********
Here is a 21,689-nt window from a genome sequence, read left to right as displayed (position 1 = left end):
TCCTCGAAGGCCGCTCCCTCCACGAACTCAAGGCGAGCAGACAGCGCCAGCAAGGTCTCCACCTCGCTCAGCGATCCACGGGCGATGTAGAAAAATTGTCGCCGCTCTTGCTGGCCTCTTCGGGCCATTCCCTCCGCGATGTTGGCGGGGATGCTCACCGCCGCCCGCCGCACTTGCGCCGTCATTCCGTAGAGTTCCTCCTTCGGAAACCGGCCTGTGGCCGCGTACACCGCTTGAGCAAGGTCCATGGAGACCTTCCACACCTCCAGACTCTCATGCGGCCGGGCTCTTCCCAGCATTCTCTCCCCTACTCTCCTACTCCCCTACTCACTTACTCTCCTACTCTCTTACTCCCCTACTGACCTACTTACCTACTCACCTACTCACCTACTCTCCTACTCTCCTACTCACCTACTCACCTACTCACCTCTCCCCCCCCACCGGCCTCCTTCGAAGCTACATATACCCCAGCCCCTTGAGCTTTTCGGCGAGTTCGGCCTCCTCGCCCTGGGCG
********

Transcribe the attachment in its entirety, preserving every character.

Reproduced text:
Here is a 21,689-nt window from a genome sequence, read left to right as displayed (position 1 = left end):
TCCTCGAAGGCCGCTCCCTCCACGAACTCAAGGCGAGCAGACAGCGCCAGCAAGGTCTCCACCTCGCTCAGCGATCCACGGGCGATGTAGAAAAATTGTCGCCGCTCTTGCTGGCCTCTTCGGGCCATTCCCTCCGCGATGTTGGCGGGGATGCTCACCGCCGCCCGCCGCACTTGCGCCGTCATTCCGTAGAGTTCCTCCTTCGGAAACCGGCCTGTGGCCGCGTACACCGCTTGAGCAAGGTCCATGGAGACCTTCCACACCTCCAGACTCTCATGCGGCCGGGCTCTTCCCAGCATTCTCTCCCCTACTCTCCTACTCCCCTACTCACTTACTCTCCTACTCTCTTACTCCCCTACTGACCTACTTACCTACTCACCTACTCACCTACTCTCCTACTCTCCTACTCACCTACTCACCTACTCACCTCTCCCCCCCCACCGGCCTCCTTCGAAGCTACATATACCCCAGCCCCTTGAGCTTTTCGGCGAGTTCGGCCTCCTCGCCCTGGGCG